The Public Broadcasting Service will name its new president/CEO today, with sources citing Federal Communications Commissioner Ervin S. Duggan as the likely choice.
The announcement follows an extensive search to replace Bruce Christensen, who unveiled his intention to leave the post in May after a nine-year tenure.
PBS officials could not be reached.
If Duggan is the new PBS chief, that would provide President Clinton an opportunity to appoint a third FCC commissioner — a majority of the five-member body — within the first year of his term.
Clinton already has chosen Reed Hundt, confirmed last week by the Senate, as the new FCC chairman and is expected to name a Republican nominee shortly, with San Francisco attorney Rachelle Chong said to bethe leading candidate (Daily Variety, Nov. 22). Having a majority of Clinton appointees on the commission could further administration efforts in support of its policies regarding the information superhighway.
Duggan was named to the FCC by President Bush in February 1990, after serving as national chairman of a Nashville-based organization Presbyterians for Democracy and Religious Freedom. He also worked in the White House during the Johnson Administration with MPAA prez Jack Valenti.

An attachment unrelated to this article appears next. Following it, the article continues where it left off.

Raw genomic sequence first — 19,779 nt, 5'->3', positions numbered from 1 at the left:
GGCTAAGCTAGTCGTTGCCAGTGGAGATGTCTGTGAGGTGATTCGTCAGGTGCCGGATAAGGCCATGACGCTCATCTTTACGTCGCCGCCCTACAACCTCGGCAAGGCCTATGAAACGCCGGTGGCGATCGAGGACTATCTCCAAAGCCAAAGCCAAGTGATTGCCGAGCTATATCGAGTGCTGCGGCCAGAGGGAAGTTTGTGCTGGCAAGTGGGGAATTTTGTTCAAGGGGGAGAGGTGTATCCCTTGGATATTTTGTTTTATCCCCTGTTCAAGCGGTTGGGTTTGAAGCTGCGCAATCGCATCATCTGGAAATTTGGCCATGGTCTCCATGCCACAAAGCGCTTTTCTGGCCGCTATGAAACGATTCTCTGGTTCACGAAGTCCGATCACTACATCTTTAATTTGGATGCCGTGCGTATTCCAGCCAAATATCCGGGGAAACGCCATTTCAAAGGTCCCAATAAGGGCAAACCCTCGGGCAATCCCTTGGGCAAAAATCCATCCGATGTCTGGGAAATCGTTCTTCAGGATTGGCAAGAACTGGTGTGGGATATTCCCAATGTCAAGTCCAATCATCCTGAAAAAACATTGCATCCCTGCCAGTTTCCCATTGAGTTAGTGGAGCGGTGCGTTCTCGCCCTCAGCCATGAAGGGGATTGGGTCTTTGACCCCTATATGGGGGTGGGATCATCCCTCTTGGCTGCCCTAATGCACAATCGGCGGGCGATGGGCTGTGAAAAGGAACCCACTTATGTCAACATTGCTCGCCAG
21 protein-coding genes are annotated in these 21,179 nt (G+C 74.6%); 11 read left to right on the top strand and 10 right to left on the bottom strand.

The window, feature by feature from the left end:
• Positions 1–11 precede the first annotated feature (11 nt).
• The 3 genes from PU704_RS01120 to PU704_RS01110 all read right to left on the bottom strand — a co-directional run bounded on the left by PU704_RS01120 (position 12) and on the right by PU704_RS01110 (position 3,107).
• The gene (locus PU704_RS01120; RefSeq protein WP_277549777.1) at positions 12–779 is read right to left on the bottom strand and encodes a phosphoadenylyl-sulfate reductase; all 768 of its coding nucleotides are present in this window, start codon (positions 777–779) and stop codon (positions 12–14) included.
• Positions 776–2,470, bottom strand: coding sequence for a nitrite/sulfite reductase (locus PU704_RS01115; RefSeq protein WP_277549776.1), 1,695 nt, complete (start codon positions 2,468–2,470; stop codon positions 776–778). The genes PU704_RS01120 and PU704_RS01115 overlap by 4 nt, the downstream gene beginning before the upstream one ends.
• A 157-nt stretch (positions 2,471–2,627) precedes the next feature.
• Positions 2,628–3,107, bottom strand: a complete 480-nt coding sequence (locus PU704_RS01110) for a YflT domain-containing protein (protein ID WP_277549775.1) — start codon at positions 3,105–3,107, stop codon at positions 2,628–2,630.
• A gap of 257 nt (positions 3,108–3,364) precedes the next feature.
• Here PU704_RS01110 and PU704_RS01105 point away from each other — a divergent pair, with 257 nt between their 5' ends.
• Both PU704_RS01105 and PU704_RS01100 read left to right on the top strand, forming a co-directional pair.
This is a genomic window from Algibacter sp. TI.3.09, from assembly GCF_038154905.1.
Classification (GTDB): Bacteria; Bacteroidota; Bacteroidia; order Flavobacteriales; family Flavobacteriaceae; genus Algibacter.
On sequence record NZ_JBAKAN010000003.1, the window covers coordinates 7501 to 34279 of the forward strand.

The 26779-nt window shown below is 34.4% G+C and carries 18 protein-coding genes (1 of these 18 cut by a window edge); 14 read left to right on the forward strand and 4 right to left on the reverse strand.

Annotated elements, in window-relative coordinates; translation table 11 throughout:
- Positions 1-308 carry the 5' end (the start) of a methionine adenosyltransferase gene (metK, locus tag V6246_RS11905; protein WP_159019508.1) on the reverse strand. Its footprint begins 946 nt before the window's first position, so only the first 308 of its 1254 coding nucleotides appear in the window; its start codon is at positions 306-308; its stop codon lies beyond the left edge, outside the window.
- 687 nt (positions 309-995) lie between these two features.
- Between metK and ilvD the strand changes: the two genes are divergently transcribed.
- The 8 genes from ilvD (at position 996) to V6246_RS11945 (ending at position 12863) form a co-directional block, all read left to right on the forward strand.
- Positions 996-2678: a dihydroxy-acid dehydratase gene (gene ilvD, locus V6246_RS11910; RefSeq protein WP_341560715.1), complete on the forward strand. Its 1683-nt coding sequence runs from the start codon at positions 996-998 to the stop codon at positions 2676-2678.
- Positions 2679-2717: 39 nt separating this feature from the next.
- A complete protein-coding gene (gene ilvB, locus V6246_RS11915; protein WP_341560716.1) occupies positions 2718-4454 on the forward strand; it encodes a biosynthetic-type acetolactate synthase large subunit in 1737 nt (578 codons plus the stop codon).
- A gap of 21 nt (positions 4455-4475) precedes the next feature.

The PBS slot frequently draws political fire from organizations on both left and right, with particular pressure from the latter side, which remains convinced of a liberal bias in public TV programming.
Other candidates mentioned during PBS’ search included Bill Moyers, who reportedly declined the opportunity, and Marshall Turner, a PBS board member and former head of San Francisco pubcaster KQED. Jennifer Lawson, PBS’ current head of programming and promotion, said earlier that she’d withdrawn her name from consideration.